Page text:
Individual Development Plans (IDPs)

Graduate student conducting an experiment in a lab.

With all the time you put into your academics and research, how much time do you spend planning how to leverage your experience into a career? Not all students and postdocs get the same level of guidance when it comes to career advising and developing skills necessary for the workplace. And while students can take advantage of numerous professional development opportunities, they rarely get advice on which opportunities will be most helpful for them. This is where an Individual Development Plan comes in.

What is an IDP?

The purpose of an Individual Development Plan (IDP) is to “explore career possibilities and set goals to follow the career path that fits you best” (as defined by Science Careers’ myIDP website). As part of creating your IDP, you’ll assess your skill set in terms of your career goals. Assessing your skills means taking a realistic look at your current abilities. Ask your professors, friends, lab mates, work supervisor, family and colleagues to evaluate your strengths and the areas you need to develop. With that information in hand, you can create a plan to develop the skills and proficiencies you need for your career of interest.

Even if you have no idea what you want your future career to be, that’s OK! Part of the purpose of an IDP is to start thinking about the career options for your discipline and evaluate which options would be a good fit for your skills, traits and work style. 

Graduate student studying texts.

When should I create an IDP?

You should start now. The point of an IDP is to guide your professional development. So, as you grow and develop, your IDP will, too. At the very least, you should evaluate your IDP once a year: Have my career goals changed? Is there a new career I’d like to investigate? Are there new opportunities out there I can leverage? Where do my skills stand? Given my changing career goals, what skills or competencies should I develop?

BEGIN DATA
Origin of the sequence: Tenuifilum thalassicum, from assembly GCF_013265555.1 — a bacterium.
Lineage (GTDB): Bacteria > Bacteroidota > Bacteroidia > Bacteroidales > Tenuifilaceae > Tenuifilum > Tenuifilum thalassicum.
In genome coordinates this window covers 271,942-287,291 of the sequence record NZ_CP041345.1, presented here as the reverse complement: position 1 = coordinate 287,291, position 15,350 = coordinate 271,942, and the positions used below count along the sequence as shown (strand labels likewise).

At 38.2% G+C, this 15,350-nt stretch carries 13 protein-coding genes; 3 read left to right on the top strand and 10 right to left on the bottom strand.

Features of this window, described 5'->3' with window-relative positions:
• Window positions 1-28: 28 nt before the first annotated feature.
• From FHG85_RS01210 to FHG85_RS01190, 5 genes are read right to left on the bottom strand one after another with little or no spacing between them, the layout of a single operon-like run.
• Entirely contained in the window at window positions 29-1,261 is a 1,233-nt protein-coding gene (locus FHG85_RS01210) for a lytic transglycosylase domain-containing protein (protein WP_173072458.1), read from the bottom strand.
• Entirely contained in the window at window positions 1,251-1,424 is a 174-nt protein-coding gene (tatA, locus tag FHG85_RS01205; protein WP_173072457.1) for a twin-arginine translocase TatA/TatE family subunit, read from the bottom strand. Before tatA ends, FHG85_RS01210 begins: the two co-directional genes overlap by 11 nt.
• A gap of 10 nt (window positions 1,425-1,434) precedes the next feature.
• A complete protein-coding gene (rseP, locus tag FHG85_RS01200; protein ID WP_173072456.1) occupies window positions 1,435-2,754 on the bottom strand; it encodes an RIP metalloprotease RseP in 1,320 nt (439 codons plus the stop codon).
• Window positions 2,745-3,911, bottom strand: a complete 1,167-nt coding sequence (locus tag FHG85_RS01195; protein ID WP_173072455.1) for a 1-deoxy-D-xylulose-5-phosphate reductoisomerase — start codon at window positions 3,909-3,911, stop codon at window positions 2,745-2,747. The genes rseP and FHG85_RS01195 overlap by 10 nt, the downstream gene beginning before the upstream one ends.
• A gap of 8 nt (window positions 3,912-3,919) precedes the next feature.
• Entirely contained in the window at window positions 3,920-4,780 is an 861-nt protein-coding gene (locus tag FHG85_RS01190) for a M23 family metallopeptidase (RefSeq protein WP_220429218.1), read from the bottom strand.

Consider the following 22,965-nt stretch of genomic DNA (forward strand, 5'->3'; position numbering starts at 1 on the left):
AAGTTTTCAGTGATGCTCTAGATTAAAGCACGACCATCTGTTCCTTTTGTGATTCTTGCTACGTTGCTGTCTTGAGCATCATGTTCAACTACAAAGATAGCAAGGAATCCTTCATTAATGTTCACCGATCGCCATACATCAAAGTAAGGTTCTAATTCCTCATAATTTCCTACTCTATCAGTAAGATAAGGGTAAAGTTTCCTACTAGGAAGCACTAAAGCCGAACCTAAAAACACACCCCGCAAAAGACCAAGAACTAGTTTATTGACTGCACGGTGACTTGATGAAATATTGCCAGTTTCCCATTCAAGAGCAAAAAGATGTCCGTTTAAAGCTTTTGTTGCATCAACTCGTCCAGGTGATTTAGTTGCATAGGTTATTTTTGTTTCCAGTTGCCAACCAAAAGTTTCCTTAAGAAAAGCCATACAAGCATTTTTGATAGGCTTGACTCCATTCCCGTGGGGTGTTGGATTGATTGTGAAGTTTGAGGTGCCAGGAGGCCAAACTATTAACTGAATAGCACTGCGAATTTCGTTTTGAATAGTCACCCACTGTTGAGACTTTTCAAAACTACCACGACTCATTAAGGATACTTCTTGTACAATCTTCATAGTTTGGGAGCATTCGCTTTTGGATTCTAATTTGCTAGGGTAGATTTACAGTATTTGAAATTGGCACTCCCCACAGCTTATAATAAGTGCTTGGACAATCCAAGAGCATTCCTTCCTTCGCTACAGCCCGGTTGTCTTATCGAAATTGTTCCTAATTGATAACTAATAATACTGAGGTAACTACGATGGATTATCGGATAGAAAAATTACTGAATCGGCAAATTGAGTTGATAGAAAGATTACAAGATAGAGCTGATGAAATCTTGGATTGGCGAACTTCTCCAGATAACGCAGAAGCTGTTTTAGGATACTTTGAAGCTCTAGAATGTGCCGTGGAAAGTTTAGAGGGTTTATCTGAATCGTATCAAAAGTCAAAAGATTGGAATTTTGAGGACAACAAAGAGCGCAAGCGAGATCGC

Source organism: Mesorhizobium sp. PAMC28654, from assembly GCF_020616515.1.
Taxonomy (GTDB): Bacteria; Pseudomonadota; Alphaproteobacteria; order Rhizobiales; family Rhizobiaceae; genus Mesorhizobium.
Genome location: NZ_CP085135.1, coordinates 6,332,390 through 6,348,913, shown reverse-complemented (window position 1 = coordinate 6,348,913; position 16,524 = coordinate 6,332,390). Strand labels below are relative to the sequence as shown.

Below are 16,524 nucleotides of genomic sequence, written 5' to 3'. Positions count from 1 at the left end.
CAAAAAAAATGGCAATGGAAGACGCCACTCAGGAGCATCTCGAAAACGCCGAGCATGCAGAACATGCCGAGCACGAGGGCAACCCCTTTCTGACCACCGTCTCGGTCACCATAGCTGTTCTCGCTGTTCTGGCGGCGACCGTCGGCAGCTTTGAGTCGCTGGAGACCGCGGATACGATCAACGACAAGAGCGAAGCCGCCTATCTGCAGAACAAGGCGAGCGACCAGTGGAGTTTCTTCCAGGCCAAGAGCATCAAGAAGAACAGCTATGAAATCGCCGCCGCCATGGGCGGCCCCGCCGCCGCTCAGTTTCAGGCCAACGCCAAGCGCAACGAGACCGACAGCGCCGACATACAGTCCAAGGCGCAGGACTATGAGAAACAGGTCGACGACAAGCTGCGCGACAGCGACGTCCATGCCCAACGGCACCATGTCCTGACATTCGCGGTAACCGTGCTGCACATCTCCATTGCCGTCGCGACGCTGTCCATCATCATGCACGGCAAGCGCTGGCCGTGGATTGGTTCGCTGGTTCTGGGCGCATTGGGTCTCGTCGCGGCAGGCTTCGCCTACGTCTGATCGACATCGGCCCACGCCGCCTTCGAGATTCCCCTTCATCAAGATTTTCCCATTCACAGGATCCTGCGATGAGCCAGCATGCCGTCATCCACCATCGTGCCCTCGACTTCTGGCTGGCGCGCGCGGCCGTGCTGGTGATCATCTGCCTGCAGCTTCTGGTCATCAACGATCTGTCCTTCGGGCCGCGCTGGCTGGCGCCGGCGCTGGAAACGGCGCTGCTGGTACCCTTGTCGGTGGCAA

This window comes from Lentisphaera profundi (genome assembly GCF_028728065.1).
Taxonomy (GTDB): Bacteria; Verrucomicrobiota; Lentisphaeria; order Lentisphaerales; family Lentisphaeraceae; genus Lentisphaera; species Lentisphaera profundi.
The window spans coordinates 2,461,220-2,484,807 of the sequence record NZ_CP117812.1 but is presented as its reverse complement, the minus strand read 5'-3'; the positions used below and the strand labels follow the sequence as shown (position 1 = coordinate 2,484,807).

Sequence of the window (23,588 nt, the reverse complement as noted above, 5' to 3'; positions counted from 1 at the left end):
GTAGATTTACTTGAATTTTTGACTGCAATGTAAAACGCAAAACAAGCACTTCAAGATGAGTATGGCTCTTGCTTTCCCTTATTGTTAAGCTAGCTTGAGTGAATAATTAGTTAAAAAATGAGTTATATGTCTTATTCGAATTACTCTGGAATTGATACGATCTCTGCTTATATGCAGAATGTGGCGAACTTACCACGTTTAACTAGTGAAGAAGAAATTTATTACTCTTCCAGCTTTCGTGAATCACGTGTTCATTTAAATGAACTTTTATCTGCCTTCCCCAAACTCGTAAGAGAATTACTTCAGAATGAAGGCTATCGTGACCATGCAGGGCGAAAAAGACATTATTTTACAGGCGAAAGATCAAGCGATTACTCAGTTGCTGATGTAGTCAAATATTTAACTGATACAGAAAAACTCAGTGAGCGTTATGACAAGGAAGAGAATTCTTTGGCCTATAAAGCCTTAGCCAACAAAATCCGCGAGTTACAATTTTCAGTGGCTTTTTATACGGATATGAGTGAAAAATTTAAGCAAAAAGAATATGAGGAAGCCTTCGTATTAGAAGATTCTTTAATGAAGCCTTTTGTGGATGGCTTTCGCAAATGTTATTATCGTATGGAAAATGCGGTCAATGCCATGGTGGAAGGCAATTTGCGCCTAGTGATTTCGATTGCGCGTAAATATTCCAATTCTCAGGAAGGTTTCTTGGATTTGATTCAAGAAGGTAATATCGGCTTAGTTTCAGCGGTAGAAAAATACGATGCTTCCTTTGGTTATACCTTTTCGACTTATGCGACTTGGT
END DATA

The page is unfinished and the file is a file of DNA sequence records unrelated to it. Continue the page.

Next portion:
So even this is your first year of graduate education, you can start the process of exploring career possibilities and developing key skills. Keep in mind that you can always work on developing soft skills, as these skills will make you stand out in an interview and shine in any workplace. Next year, with a better idea of what career you do (or do not) want to pursue and some specific feedback from your professors, you can update your IDP with a more concrete plan. 

How do I get started?

  • For students in STEM fields, will guide you step-by-step through creating an IDP. In particular, graduate students and postdoctoral trainees supported by NIH or NSF funds are encouraged to use this website to create an IDP. Neuroscience doctoral student and NSF GRFP fellow Ryan Makinson recently used myIDP. He says, “It took about 45 minutes to fill out. It was not hard to fill out and is useful if you are considering careers outside of academia.”
  • If you are considering a career as a faculty member, check out the University of Minnesota’s IDP guide. Although it doesn’t specifically say that it’s intended for future faculty, the guide is tailored toward building the skills needed for a position in academia:
  • For students in arts, humanities or social sciences fields, the University of Pittsburgh offers a great template that can easily be customized to your specific discipline and career interests. The template and a guide to suggested graduate student skills are available here:

Professional development resources at UC: